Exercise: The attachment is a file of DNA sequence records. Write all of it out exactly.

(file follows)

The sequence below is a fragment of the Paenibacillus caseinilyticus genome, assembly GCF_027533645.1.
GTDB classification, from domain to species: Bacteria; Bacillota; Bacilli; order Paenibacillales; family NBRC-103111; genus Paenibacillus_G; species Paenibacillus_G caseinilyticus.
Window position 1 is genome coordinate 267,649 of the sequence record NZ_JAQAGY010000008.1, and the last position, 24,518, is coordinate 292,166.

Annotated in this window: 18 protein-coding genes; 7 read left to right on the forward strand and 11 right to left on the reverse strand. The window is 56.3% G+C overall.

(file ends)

The sequence below is a fragment of the Paenibacillus caseinilyticus genome, assembly GCF_027533645.1.
GTDB classification, from domain to species: Bacteria; Bacillota; Bacilli; order Paenibacillales; family NBRC-103111; genus Paenibacillus_G; species Paenibacillus_G caseinilyticus.
Window position 1 is genome coordinate 267,649 of the sequence record NZ_JAQAGY010000008.1, and the last position, 24,518, is coordinate 292,166.

Annotated in this window: 18 protein-coding genes; 7 read left to right on the forward strand and 11 right to left on the reverse strand. The window is 56.3% G+C overall.